Out-of-the-box comparison of the Rib Side Car kit (top) and the Accurail re-tooled kit (bottom).

I've decided to build these two models side-by-side and see what changes Accurail has made to the tooling.  So enjoy the double vision build blog.

Overview


Rib Side Cars


Here's the box-end info on the Rib Side Cars kit.

Thankfully the box info does include the info on which car numbers this kit should be!  This is one of 1000 cars built for the MILW, and also notes the "Route of the Hiawathas" slogan paint scheme.

Box art on the top, pretty nice artwork.

Let's open the box...

Parts of the Rib Side Cars kit.  There's also a grabs and screws/coupler bag.

The kit has earmarks of tooling similar to the old CB&T Shops kits of the 1990s.  This kit was purchased in the 2006-2007 timeframe based on the lable on the bottom of the box.  Two different doors are included.  One a Youngstown and the other more of a Superior/RibSide style door.  I'm not sure if it's a Superior door or a Milwaukee design door, which actually matches the ribs in the carside.

EB Products Bettendorf trucks and decal numbers come included in the kit.

The trucks included are sprung with metal wheelsets.  These trucks may be replaced before being put into service with something more like the Accurail Bettendorf AAR trucks, which are not sprung.

Accurail's Version


Accurail's Box info for kit #3992, MILW 21078

The Accurail #3992 kit is lacking much of the detail regarding which version of the car we have here exactly.  If I look at the website and cross check against the kit number, I can work out which version this car is... but it would be nice if they had a bit more text stating which version this is.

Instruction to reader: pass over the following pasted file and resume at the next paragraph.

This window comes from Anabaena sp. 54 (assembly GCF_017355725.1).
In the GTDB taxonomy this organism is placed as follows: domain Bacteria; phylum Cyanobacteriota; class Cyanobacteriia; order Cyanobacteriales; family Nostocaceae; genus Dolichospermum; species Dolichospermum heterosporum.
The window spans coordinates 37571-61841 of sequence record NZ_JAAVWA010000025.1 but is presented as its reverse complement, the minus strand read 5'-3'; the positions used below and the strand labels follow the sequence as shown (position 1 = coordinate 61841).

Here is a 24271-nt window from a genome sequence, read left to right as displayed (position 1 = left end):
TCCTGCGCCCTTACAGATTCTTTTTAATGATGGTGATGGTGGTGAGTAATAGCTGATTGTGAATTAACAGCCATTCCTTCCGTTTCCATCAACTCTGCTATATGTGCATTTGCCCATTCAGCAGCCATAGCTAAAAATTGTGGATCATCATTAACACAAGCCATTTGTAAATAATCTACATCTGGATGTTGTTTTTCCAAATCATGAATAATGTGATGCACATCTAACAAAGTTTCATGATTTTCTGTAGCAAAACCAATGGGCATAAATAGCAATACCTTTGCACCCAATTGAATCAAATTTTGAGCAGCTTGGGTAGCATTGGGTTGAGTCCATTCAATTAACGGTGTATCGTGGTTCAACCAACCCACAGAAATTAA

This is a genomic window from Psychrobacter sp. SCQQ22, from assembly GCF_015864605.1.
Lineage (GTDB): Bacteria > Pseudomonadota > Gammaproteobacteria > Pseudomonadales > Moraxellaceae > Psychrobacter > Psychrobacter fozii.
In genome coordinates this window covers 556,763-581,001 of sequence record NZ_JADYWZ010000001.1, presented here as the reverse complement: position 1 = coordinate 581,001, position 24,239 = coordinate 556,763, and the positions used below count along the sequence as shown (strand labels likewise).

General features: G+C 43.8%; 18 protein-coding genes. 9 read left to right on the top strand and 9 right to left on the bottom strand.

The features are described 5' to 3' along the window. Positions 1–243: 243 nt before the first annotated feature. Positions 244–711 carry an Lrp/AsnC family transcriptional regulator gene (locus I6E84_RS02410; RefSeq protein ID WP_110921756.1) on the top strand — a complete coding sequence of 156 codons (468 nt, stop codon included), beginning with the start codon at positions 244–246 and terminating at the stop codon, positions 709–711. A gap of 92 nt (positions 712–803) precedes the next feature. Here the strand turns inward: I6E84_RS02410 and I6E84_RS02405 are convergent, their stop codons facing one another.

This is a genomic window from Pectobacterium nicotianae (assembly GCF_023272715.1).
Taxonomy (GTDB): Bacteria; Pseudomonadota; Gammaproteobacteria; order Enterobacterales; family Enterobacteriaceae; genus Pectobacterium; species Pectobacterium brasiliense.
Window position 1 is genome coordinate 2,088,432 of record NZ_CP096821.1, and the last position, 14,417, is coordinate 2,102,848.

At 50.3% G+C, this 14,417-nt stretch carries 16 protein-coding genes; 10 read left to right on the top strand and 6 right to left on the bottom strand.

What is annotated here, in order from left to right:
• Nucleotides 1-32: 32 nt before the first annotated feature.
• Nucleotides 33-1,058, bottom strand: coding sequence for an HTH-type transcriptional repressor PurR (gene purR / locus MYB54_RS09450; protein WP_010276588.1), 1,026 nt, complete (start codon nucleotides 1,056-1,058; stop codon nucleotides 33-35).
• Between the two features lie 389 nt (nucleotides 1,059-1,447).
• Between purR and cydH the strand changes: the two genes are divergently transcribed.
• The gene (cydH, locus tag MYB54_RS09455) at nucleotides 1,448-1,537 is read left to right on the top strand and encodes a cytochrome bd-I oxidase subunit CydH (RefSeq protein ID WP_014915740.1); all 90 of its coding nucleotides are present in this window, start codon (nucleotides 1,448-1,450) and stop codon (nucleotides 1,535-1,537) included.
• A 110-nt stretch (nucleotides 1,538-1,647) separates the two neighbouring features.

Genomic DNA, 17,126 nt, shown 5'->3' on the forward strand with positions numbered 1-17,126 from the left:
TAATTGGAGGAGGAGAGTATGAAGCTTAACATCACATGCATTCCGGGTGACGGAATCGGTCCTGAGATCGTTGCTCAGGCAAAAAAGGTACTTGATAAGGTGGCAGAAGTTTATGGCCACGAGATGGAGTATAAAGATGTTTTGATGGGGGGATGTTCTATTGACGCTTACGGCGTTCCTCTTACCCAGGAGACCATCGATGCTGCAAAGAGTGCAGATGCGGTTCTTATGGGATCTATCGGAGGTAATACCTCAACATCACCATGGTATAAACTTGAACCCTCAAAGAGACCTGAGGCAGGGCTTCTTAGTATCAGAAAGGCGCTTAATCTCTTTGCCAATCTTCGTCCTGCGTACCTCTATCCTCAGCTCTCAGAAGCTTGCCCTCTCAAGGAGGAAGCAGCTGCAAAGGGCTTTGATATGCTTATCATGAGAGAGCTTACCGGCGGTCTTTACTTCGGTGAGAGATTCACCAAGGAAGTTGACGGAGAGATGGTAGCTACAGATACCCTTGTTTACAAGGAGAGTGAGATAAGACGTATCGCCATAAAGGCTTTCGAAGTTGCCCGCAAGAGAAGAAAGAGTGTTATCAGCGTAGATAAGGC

At least it does include the slogan info "Route of the Electrified Olympian", but no info as to the size of this group of cars, though the number at NEW date of 7-40 on the model indicates this is the preceding group of cars, below 21188, which is the RSC kit group's lowest number in the 1943-44 built group of cars.

Here's the contents of the Accurail kit spread out.

The Accurail kit comes with a ladder and detail sprue, roof piece, and a steel roof walk sprue.  Accurail Bettendorf AAR trucks are included, along with steel axled plastic wheels and Accurail couplers, which will be replaced with KD couplers.

Direct Comparison


I should note at this point that these two kits are of slightly different prototypes.  The Rib Side Cars (RSC) kit is a "short rib" version, which stop short of the grabs and ladders, and the Accurail kit I picked up is the version with the long ribs, extending all the way to the car end.

Rib Side Cars (Top) & Accurail kit (Bottom)

The RSC body has holes for separate Tichy Train Group grab irons, while the Accurail model has their typical thin cast-on grabs.

The Accurail car has the ribbed doors cast as part of the body and no option for the Youngstown door version.  I'm not sure if any of the long rib cars had youngstown doors.  Some research will need to be done before I select which doors will be going on the RSC kit.  There are also some slight differences to the right ends of the door tracks in the tooling.

Underframe


Both cars have the same underframe, down to the cast-on frame members, large injection gate, and brake gear mounting holes.

Comparing the underframes of the two models. RSC top, Accurail bottom.

Structurally the models are almost identical, the Accurail car even still has the RSC ownership tag in the BL end of the car, although the Accurail model also has their ownership marks cast into the interior of the car body and roof.  Other than that, I can't see any tooling changes to the underframe part of the mold.

MILW 21078


The unnumbered short-ribbed car was returned to it's owner before I did much construction on it in 2022, so I'll only be showing construction work on the MILW 21078 (Accurail kit) from this point on in 2023.

Underframe of MILW 21078 - probably with misplaced Reservoir. - Oops!